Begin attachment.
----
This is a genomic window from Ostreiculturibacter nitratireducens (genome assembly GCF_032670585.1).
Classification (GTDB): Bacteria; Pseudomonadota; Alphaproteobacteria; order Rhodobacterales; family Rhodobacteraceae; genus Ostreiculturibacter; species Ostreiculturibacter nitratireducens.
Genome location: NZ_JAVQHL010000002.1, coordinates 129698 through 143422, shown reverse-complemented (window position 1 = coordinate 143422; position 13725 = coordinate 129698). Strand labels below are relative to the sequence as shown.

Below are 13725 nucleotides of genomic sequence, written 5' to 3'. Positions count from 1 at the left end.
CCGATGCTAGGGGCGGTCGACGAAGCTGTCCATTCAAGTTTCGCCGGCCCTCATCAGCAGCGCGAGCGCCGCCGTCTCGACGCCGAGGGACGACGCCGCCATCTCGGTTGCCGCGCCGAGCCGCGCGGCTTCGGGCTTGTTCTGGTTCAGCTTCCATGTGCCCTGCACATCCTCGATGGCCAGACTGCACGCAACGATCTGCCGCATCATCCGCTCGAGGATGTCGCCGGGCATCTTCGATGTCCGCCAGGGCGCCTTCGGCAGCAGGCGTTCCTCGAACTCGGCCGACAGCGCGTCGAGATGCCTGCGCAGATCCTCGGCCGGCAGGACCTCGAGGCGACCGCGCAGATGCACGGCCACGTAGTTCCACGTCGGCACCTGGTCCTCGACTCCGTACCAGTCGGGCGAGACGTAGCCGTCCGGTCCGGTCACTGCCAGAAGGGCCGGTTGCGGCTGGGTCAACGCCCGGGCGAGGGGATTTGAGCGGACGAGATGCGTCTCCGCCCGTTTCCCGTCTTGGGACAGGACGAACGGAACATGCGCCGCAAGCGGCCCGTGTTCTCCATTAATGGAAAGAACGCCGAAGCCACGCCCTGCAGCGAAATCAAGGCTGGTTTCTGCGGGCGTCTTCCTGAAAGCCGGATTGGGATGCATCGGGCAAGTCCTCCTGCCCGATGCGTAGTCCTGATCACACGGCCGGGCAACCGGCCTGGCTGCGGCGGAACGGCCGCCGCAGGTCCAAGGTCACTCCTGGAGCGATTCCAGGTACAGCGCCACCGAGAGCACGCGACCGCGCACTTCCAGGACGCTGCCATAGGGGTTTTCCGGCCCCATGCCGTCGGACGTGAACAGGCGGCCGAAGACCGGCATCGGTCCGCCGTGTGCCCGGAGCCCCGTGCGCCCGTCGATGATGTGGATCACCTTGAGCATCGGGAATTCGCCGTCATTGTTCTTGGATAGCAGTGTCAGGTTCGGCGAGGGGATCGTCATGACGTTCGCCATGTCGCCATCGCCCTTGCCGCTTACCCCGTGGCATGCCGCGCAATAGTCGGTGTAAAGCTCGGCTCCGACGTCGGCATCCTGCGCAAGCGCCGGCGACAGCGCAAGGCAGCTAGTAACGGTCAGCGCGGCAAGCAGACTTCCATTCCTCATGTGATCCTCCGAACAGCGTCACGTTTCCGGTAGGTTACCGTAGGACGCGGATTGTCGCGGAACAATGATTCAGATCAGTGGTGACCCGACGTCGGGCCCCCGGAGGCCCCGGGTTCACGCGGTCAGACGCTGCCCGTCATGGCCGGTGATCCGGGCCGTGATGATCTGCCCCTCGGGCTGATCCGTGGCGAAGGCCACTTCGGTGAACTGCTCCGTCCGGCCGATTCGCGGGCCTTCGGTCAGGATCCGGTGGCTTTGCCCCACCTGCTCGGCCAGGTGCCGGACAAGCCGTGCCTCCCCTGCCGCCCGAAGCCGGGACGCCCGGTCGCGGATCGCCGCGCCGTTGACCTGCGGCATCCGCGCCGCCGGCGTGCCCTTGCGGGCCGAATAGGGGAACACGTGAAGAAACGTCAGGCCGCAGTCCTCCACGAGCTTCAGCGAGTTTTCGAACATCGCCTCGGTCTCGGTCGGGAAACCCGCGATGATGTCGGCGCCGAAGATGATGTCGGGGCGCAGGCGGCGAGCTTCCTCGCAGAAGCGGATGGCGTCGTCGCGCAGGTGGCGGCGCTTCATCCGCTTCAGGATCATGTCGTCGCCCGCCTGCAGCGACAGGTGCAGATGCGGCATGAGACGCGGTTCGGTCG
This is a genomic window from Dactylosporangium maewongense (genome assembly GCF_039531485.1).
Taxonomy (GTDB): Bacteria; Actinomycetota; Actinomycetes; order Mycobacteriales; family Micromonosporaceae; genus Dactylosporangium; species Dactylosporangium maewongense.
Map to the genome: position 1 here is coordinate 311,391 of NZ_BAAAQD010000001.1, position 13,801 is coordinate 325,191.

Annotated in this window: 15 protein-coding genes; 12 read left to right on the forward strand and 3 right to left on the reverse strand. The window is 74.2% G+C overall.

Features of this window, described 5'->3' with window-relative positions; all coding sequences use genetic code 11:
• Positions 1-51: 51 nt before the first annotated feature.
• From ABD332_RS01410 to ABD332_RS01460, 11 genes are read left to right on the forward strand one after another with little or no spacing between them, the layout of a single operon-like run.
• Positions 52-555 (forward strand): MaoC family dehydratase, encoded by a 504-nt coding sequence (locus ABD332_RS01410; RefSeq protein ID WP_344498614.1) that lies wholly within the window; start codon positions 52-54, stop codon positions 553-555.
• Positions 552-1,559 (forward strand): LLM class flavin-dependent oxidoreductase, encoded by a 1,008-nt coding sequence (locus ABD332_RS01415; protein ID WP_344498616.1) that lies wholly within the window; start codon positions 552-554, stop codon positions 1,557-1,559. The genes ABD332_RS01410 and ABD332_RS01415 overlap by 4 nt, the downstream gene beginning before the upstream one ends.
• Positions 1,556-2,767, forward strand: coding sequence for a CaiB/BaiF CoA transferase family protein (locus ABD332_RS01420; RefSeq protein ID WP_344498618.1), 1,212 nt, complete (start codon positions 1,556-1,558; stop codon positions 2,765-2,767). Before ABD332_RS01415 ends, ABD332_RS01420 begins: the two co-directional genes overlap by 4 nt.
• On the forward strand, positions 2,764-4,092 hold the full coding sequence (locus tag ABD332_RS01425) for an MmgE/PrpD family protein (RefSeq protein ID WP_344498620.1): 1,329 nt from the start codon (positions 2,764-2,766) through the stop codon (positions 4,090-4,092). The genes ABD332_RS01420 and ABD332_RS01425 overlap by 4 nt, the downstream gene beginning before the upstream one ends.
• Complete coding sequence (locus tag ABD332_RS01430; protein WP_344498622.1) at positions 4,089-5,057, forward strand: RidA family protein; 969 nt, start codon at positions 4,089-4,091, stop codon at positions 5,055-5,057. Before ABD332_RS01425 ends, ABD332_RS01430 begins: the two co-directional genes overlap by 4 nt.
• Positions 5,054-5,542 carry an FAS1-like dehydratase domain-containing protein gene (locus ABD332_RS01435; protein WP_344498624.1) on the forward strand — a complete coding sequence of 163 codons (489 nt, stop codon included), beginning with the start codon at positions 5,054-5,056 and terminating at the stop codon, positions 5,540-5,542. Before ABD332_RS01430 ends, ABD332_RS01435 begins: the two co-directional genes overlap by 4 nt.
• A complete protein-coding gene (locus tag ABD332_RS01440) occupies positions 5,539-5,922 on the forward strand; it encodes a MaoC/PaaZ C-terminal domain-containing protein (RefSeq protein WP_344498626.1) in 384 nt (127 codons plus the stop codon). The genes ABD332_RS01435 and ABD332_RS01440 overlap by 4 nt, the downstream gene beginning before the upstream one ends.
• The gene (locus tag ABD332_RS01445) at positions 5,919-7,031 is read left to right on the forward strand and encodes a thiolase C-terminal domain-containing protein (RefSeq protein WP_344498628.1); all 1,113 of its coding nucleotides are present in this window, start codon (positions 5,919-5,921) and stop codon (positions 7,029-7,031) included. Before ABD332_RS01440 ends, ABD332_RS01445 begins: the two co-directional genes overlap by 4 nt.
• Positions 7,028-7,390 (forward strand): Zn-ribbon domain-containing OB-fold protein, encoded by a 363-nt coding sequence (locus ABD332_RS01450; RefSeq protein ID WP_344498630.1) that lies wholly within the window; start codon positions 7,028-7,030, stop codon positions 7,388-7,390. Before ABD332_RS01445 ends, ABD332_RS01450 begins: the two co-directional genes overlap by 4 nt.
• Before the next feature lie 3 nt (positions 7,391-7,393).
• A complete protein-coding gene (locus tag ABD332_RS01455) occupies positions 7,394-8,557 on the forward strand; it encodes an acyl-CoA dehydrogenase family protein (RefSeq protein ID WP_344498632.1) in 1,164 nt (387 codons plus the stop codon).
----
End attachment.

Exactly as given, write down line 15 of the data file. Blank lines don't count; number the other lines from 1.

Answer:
• Positions 1,556-2,767, forward strand: coding sequence for a CaiB/BaiF CoA transferase family protein (locus ABD332_RS01420; RefSeq protein ID WP_344498618.1), 1,212 nt, complete (start codon positions 1,556-1,558; stop codon positions 2,765-2,767). Before ABD332_RS01415 ends, ABD332_RS01420 begins: the two co-directional genes overlap by 4 nt.